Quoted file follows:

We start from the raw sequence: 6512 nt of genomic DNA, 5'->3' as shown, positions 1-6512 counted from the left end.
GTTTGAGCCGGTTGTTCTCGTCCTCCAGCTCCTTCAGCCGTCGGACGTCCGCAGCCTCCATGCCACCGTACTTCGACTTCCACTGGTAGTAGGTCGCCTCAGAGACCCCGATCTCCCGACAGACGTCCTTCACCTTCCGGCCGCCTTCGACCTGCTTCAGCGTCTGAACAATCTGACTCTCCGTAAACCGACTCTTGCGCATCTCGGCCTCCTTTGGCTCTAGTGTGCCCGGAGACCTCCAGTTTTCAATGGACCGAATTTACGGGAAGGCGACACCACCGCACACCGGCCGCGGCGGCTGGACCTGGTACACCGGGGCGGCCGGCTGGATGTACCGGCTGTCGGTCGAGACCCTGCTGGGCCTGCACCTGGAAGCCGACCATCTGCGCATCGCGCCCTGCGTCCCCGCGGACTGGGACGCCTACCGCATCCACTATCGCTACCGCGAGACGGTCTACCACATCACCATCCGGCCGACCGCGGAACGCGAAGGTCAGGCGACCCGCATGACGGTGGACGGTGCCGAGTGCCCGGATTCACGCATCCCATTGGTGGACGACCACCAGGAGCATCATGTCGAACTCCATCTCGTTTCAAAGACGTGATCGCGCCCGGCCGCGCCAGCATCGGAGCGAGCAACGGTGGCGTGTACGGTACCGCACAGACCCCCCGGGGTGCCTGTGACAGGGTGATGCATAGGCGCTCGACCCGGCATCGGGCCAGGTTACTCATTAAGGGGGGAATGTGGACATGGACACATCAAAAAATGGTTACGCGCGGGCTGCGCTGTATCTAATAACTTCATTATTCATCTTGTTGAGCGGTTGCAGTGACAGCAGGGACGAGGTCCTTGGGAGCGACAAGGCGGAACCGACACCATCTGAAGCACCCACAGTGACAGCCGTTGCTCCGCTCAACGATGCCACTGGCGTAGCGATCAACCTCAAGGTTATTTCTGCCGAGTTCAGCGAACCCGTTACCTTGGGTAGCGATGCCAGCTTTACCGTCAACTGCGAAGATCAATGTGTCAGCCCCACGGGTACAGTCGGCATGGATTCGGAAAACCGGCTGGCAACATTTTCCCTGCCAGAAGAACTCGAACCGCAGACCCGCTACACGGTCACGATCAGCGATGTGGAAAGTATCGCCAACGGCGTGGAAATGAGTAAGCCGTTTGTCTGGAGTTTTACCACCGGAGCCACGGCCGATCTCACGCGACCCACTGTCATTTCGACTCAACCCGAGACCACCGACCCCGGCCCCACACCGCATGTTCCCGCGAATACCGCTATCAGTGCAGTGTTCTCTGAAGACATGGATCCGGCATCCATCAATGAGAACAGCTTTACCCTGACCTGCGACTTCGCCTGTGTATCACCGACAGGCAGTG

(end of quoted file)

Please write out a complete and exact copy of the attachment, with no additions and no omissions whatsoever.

We start from the raw sequence: 6512 nt of genomic DNA, 5'->3' as shown, positions 1-6512 counted from the left end.
GTTTGAGCCGGTTGTTCTCGTCCTCCAGCTCCTTCAGCCGTCGGACGTCCGCAGCCTCCATGCCACCGTACTTCGACTTCCACTGGTAGTAGGTCGCCTCAGAGACCCCGATCTCCCGACAGACGTCCTTCACCTTCCGGCCGCCTTCGACCTGCTTCAGCGTCTGAACAATCTGACTCTCCGTAAACCGACTCTTGCGCATCTCGGCCTCCTTTGGCTCTAGTGTGCCCGGAGACCTCCAGTTTTCAATGGACCGAATTTACGGGAAGGCGACACCACCGCACACCGGCCGCGGCGGCTGGACCTGGTACACCGGGGCGGCCGGCTGGATGTACCGGCTGTCGGTCGAGACCCTGCTGGGCCTGCACCTGGAAGCCGACCATCTGCGCATCGCGCCCTGCGTCCCCGCGGACTGGGACGCCTACCGCATCCACTATCGCTACCGCGAGACGGTCTACCACATCACCATCCGGCCGACCGCGGAACGCGAAGGTCAGGCGACCCGCATGACGGTGGACGGTGCCGAGTGCCCGGATTCACGCATCCCATTGGTGGACGACCACCAGGAGCATCATGTCGAACTCCATCTCGTTTCAAAGACGTGATCGCGCCCGGCCGCGCCAGCATCGGAGCGAGCAACGGTGGCGTGTACGGTACCGCACAGACCCCCCGGGGTGCCTGTGACAGGGTGATGCATAGGCGCTCGACCCGGCATCGGGCCAGGTTACTCATTAAGGGGGGAATGTGGACATGGACACATCAAAAAATGGTTACGCGCGGGCTGCGCTGTATCTAATAACTTCATTATTCATCTTGTTGAGCGGTTGCAGTGACAGCAGGGACGAGGTCCTTGGGAGCGACAAGGCGGAACCGACACCATCTGAAGCACCCACAGTGACAGCCGTTGCTCCGCTCAACGATGCCACTGGCGTAGCGATCAACCTCAAGGTTATTTCTGCCGAGTTCAGCGAACCCGTTACCTTGGGTAGCGATGCCAGCTTTACCGTCAACTGCGAAGATCAATGTGTCAGCCCCACGGGTACAGTCGGCATGGATTCGGAAAACCGGCTGGCAACATTTTCCCTGCCAGAAGAACTCGAACCGCAGACCCGCTACACGGTCACGATCAGCGATGTGGAAAGTATCGCCAACGGCGTGGAAATGAGTAAGCCGTTTGTCTGGAGTTTTACCACCGGAGCCACGGCCGATCTCACGCGACCCACTGTCATTTCGACTCAACCCGAGACCACCGACCCCGGCCCCACACCGCATGTTCCCGCGAATACCGCTATCAGTGCAGTGTTCTCTGAAGACATGGATCCGGCATCCATCAATGAGAACAGCTTTACCCTGACCTGCGACTTCGCCTGTGTATCACCGACAGGCAGTG